Taiwan’s semiconductor industry faces multiple challenges, from the need to conduct further research into forward-looking technologies to a shortage of talent, an industry executive said on Wednesday.
Advancing forward-looking semiconductor research and nurturing talent require long-term joint efforts by the industry, government and academia, Taiwan Semiconductor Manufacturing Co (TSMC, 台積電) corporate research director Marvin Chang (張孟凡) said.
Chang outlined the challenges in a speech at a semiconductor forum organized by the National Science and Technology Council (NTSC) in Hsinchu.
Photo: Wu Po-hsuan, Taipei Times
Noting that manufacturers have been deploying fin field-effect transistor (FinFET) technology for more than a decade to develop advanced microprocessors, Chang said nanosheet is the next promising technology likely to go beyond the performance limitations of FinFET.
Complementary field-effect transistors, which has great potential to transcend 3-nanometer technology, and carbon nanotubes — nanoscale hollow tubes composed of carbon atoms — might also be developed, he said.
However, the academic sector will have to lead in exploring the benefits of these emerging technologies, he said.
Taiwan used to focus on short-term semiconductor development, but given its position as a world leader in semiconductors, the government and enterprises should attach greater importance to the mid to long-term research and development (R&D) of new technologies, he added.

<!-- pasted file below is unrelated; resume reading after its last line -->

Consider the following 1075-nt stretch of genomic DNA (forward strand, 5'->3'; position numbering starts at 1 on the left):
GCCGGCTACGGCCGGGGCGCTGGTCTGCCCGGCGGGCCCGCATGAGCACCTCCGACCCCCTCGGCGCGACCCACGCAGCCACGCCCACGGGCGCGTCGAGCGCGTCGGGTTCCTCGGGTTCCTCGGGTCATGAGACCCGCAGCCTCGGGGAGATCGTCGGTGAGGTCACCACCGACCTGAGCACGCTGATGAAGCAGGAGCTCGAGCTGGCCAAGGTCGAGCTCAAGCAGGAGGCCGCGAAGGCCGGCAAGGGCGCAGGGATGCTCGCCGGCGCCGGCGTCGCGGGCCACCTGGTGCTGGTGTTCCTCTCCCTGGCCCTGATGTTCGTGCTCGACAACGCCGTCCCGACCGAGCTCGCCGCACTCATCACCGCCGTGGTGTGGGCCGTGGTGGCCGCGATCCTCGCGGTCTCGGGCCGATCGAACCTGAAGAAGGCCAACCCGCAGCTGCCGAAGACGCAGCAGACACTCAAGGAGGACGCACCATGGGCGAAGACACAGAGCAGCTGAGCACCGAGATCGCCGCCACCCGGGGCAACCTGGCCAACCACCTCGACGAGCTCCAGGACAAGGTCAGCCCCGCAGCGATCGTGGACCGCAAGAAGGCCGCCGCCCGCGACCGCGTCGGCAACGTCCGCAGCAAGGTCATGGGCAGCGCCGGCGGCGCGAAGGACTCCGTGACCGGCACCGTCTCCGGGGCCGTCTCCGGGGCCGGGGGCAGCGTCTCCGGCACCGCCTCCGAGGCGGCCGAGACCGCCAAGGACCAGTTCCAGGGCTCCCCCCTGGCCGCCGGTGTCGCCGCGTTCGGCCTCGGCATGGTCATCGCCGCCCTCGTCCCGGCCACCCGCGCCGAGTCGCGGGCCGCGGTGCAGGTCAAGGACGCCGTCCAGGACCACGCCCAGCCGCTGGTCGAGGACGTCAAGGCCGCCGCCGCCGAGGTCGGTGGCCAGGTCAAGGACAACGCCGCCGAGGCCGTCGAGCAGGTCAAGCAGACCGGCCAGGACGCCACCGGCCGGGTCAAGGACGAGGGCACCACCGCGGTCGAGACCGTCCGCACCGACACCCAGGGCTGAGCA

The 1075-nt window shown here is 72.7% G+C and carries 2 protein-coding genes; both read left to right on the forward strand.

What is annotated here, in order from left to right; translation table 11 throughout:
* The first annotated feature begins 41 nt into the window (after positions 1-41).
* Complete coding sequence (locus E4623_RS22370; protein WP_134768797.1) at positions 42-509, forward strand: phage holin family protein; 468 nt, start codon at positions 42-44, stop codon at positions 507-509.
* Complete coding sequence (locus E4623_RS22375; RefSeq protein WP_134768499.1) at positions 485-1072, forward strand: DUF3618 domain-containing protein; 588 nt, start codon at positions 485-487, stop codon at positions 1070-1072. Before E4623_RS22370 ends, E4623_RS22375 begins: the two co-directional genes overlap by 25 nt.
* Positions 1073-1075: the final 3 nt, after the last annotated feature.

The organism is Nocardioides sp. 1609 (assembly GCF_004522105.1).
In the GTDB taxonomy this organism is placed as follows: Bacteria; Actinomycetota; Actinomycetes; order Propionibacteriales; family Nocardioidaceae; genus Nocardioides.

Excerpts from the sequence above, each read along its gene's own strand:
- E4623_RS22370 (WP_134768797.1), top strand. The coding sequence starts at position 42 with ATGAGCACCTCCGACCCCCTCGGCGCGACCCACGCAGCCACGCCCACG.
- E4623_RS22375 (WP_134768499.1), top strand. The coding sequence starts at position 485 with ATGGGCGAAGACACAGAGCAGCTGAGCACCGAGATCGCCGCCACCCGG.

Other than making breakthroughs in the miniaturization of transistors, developing the manufacturing technology to produce three-dimensional integrated circuits (3DICs) that fully utilize and optimize silicon across all three dimensions to perform system-level integration with a smaller package size and higher interconnection density is also important, Chang said.
The technology offers big payoffs in performance, power and area, Chang said, referring to the three variables used in deciding how to optimize chip designs.
However, Taiwan has a short supply of workers in this area and in electronic design automation, he said.
Cooperation between TSMC’s manufacturing process R&D and design teams continues to increase, with the participation rate of its designers in 3-nanometer process R&D having reached 50 percent and is expected to continue rising, he said.
The demand for semiconductor talent is not limited to a single field, Chang said.
For example, TSMC needs more people in research and development, operations technology, strategy and support, he added.
Moreover, while FinFET architecture has been deployed for more than a decade, academic research is still confined to traditional transistor architecture, he said.
This illustrates the large gap between academic research and industrial applications, given the expenditure needed to train new recruits, he added.
Meanwhile, NSTC Minister Wu Tsung-tsong (吳政忠) said that Taiwan needs to reinforce development of its IC design industry, one of the main sources of industrial applications and the driving force for the development of the semiconductor industry.
The council plans to set up a semiconductor base in Europe to attract international IC design talent and send them to Taiwan, he said.
The government aims to build Taiwan into an international IC design center by 2035 through interministerial cooperation, he added.
Taiwan’s IC design industry ranks second in the world and needs high-quality engineering talent, MediaTek Inc (聯發科) senior corporate vice president Lawrence Loh (陸國宏) said.
Voicing his concern over Taiwan’s lower numbers of engineers compared with the US, Europe, China and South Korea, Loh suggested that Taiwan consider recruiting foreign professionals to the country, setting up research and development bases overseas, and continuing to encourage Taiwanese talent overseas to return home.
He also said the country should prevent foreign businesses from poaching Taiwan’s top-end IC design talent.
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